TOP 5 WAYS I LIKE TO FOLD TOWELS
The Traditional Fold
We jokingly call this the “Ethelized” fold in our family. It usually entailed, you did it her way or you didn’t do it at all. Seriously nice lady with serious household habits and rituals. No joke there!
Step 1: Lay your towel flat.
Step 2: Fold each corner together to make a half.
Step 3: Fold in half again.
Step 5: Press down flat. Finished product.
My mother, on the other had, had limited cabinet space. Her name is Kay, and she’s an RN. Isn’t she cute?
She eventually remodeled the house over the span of the 21 years she lived there. But her fold (pictured below this paragraph) is what I am calling the trifold. Like Mamaw’s fold, you fold the towel in half and then in half again to achieve a quarter fold. But instead of leaving it in a quarter fold, you then fold it into thirds for a very compact and thick fold. Why did my mom take so many complicated steps? Well that’s because her over the toilet cabinet was very shallow, and it could only hold towels in this shape. She was lucky to get eight to ten towels in there plus wash cloths and hand towels.
The Kay Fold
Step 1: This looks just like Mamaw Ethel’s first fold.
Fold it in half.
Step 2: This also looks like Mamaw Ethel’s second fold. Don’t worry, the next step is where things become different.
Step 3: So here’s where we begin the trifold. Fold the top (or bottom should you prefer. I just like the look of the seam) down to the middle of the towel.
Step 4: Fold the bottom (or top depending) overlapping the first fold to the middle. And here’s what it looks like at the end
For years, I folded my towels these two ways just because I didn’t know there were multiple ways to fold a towel. Honestly, I am still learning more and more about towel folding the older I become.
When I landed in the hotel industry, towel, napkin and linen folding became an art. These folds are strategic to allow the housekeeping cart to hold a set number of towels and linens before reloading. Also, you have to clean rooms quickly in order to prepare for guests. Most check outs are at 11 am while most check ins are at 3 pm. That means you have 4 hours to clean and flip rooms. And if a convention comes to town, watch out! You better have extra staff or figure out how to speed clean.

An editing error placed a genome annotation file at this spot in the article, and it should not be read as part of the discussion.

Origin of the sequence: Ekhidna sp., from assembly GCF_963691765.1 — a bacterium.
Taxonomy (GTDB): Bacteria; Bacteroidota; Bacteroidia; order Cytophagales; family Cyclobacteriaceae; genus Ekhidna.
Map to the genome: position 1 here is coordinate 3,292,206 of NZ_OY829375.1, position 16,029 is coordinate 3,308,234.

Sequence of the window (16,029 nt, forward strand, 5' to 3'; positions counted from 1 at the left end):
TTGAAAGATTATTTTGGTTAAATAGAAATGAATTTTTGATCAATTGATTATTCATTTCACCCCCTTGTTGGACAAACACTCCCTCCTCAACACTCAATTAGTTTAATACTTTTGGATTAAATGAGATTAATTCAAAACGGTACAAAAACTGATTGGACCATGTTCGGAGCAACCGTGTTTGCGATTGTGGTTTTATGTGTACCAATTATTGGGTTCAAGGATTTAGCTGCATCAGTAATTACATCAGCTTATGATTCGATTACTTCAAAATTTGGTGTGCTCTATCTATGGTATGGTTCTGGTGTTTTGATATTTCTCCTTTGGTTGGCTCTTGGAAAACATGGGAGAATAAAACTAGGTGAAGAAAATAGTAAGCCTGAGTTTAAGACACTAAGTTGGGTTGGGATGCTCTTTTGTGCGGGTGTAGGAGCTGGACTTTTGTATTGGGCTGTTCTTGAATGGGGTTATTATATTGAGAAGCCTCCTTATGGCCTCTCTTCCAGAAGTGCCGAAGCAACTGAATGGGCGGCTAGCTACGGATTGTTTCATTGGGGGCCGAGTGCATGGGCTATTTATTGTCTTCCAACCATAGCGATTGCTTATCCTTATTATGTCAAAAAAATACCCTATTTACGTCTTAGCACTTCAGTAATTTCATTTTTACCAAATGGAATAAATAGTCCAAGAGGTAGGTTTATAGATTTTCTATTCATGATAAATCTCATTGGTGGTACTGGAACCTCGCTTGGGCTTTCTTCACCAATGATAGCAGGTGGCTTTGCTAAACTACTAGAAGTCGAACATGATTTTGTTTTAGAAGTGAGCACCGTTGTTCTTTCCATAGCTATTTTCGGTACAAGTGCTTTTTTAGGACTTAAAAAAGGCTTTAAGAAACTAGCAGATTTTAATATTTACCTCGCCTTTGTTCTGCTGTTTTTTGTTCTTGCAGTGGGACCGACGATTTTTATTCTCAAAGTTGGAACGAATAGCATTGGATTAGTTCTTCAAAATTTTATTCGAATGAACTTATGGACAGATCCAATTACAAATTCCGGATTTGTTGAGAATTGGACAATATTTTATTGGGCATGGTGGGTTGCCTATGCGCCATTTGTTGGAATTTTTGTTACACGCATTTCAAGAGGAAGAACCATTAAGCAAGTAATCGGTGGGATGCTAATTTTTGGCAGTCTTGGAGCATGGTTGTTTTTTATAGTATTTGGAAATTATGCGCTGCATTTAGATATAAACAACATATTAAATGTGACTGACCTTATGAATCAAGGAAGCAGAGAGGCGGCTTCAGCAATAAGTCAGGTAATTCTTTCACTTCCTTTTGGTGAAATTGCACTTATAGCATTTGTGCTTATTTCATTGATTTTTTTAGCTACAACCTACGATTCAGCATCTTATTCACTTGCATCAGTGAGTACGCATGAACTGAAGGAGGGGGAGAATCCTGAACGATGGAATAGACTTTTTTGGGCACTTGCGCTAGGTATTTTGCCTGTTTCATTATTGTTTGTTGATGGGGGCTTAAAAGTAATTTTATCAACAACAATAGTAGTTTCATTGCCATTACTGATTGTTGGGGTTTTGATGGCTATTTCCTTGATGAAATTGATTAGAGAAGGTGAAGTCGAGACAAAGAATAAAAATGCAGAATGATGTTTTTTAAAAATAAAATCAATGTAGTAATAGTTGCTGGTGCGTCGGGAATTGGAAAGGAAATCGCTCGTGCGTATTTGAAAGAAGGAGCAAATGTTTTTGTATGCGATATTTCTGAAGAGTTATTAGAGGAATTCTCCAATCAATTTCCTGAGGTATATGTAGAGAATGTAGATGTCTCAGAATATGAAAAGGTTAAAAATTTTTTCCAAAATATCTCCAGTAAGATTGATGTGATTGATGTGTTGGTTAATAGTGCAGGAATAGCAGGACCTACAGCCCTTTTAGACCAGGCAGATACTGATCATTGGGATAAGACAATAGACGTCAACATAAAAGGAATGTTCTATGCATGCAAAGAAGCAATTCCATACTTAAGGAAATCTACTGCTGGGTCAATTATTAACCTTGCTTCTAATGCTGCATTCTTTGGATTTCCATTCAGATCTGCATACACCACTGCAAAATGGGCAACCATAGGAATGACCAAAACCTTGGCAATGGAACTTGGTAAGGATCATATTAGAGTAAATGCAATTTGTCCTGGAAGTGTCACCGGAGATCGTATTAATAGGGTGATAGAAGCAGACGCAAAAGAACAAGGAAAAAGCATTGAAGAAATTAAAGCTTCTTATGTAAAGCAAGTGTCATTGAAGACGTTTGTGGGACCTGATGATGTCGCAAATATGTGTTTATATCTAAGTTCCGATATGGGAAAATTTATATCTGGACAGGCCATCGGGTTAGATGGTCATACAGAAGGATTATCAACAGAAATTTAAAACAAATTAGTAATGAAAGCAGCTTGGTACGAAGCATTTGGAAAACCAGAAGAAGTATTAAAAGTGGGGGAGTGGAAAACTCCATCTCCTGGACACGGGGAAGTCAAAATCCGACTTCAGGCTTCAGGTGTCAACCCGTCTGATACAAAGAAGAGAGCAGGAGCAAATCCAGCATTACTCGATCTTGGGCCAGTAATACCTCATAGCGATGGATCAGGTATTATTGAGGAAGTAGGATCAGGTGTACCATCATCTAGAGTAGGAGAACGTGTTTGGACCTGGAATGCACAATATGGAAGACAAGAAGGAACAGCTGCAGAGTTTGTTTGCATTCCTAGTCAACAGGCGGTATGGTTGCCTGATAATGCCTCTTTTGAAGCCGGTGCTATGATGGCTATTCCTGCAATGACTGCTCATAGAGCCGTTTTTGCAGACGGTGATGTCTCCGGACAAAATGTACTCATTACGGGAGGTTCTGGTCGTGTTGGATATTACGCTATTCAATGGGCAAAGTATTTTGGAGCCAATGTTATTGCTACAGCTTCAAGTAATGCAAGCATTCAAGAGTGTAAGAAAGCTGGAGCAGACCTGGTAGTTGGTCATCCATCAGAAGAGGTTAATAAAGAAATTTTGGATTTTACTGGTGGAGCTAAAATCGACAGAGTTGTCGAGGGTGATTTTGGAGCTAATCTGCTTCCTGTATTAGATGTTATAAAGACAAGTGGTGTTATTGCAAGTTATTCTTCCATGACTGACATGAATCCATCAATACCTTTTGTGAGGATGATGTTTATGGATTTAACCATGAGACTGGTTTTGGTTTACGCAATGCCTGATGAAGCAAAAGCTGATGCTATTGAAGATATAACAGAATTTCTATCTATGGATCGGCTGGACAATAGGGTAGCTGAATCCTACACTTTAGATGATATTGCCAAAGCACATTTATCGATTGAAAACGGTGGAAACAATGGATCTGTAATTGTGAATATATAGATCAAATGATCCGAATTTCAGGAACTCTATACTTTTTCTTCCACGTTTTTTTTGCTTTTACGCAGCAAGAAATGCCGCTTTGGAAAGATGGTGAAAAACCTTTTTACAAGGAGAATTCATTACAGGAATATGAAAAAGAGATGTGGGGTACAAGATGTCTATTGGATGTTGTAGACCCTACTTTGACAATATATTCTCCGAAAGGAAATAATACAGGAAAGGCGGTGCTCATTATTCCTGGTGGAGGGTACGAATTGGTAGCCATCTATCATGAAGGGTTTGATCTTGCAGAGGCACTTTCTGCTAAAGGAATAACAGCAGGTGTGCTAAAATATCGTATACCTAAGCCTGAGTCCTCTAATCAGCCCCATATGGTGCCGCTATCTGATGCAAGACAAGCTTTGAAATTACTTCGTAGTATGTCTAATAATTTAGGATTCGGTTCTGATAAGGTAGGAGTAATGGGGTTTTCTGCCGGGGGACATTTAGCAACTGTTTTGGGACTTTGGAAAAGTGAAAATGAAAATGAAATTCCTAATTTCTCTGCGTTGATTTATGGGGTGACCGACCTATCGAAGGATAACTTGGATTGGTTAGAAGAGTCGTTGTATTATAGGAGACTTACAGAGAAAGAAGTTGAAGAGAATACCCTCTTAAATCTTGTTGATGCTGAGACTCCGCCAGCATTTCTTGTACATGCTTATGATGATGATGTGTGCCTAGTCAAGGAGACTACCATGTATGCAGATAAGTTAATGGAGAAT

While I am certain I could watch YouTube videos all day and study other moms better suited at towel folds and such, these are the five I have first hand experience in folding.
Folding is a serious deal in the hospitality industry. You don’t want your towels and linens coming unfolded while you’re trying to flip the guest rooms. And that’s how it should be in our households. Who likes doing double duty on laundry? I know I don’t! That’s where part two of this towel folding series comes into play.For those who missed my post about the towel folding methods I grew up with, you can click the link here to read before coming to this post. For those who are ready to read the remainder of this post, read on.
You may recall that I once worked for the hotel industry in college. While it was hard work, it was so much fun helping guests and making people more comfortable. I spent most of my days in banquets, however during slow periods, we would help out other departments like housekeeping. Housekeeping is probably the hardest working most underappreciated department in the whole hotel industry. Front desk and bellman often times takes credit for their labor. While banquets and kitchen staff are more of the showier departments on their own. Housekeeping (along with maintenance) are often left out of the picture and in the background.
But I did enjoy folding linens in housekeeping and learned a trick or two along the way. Here’s an example on how to fold towels like we did at Holiday Inn. I am calling this the “get it done quickly” fold.
Get It Done…Quickly!
Hurry the boss is here and the guests will be here any minute! If your fold isn’t just right, watch out because that means you’re in serious trouble. Nope, not a write up. Guests will think twice coming to your establishment if rooms are not clean and tidy! I know I wouldn’t!